I agree with the general premise that there can be a dating dynamic of someone being ‘not that into’ the other person. The book has been effective in giving the dynamic a label.

It was the very first chapters that I disagreed with.

One of the chapters is ‘He’s not that into you if he’s not calling you’. An example it gives is ‘I met a guy at a bar, and he gave me his number’. The advice? ‘He’s not that into you, if were into you he would have got your number be calling you’.

I disagree with this. There are several reasons why a guy might opt to give a girl his number, rather than asking for hers – the primary being that a girl may not feel comfortable giving her number out. A guy offering to give his number provides both the advantage of expressing respect for her privacy, as well require a clear signal of interest on her part to move the relationship forward. The fact that he has given her his number is a clear indication that he has some level of interest in her.

In the same chapter another example they gave was a girl who fancied her gardener. She had brought beers out to him and they’d chatted. She said that she suspected that he might be interested in her, but he hasn’t asked her out because he’s afraid to. Again the advice is ‘Nope! He’s just not that into you’.

This paints all men, (or all men worth dating at least) as having perfect social perception to gauge the appropriateness of making such a move, as well as the confidence to do it in a manner that they think will be attractive. Given that the gardener’s livelihood and professional reputation is at stake in this situation, it’s quite easy to see how a guy, even if he fancies the girl, might decide that the risk of offending her by asking her out for a drink and the subsequent potential damage to his reputation, outweighs potential benefits. From his point of view it might be better to hope that she continues chatting to him until he’s more confident that asking her out isn’t going to cause offence.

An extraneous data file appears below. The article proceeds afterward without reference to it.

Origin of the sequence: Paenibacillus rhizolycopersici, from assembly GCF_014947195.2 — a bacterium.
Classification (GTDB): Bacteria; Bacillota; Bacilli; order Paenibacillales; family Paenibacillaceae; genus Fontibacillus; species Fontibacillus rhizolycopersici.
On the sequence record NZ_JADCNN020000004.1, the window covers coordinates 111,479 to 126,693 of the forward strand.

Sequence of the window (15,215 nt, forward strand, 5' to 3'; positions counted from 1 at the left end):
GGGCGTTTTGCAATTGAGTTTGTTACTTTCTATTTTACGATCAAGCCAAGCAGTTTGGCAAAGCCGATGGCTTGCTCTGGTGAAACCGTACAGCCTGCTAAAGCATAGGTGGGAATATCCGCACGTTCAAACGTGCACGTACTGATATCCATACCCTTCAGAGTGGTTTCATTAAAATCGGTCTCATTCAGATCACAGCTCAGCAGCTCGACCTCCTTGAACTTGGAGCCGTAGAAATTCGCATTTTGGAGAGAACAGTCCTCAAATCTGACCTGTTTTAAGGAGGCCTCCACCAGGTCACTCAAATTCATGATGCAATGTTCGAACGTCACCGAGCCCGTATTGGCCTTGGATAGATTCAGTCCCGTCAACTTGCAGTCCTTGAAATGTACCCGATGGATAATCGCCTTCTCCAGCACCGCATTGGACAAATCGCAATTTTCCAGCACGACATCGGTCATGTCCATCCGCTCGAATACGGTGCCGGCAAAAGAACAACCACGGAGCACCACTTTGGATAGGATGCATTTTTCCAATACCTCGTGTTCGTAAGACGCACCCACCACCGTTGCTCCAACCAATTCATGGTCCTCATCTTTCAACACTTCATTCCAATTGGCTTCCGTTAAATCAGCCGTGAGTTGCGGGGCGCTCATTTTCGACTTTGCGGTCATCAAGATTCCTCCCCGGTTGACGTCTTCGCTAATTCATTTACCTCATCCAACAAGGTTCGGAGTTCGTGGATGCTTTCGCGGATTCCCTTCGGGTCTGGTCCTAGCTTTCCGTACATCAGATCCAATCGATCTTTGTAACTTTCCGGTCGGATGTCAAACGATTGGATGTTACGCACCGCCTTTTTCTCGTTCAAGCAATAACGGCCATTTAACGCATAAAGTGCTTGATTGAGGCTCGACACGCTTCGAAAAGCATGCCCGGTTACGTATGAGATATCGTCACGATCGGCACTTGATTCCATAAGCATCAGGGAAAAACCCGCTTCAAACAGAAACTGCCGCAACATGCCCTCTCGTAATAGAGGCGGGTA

Both of these examples paint unrealistic and outdated gender stereotypes. While I’m not of the opinion that all differences in gender behaviour are solely the product of socialisation, (for example I think men genuinely do have a higher sex drive, though I think there is also socialised behaviour to act in a hyper sexual way as well) the model expressed paints men as very one dimensional (it doesn’t acknowledge that guys might genuinely be shy) and doesn’t acknowledge the increasing empowerment of woman to ask for what they want.

Does the book’s use as a hint or nudge for a friend to leave a relationship make this a good book? I don’t think so. But – I would accept that perhaps this book has indeed helped some people. I think though – we should be concerned about propagating unhelpful or unhealthy depictions of dating dynamics, and I think it’s more important is to criticise the book for its simplistic and naïve depiction of gender roles.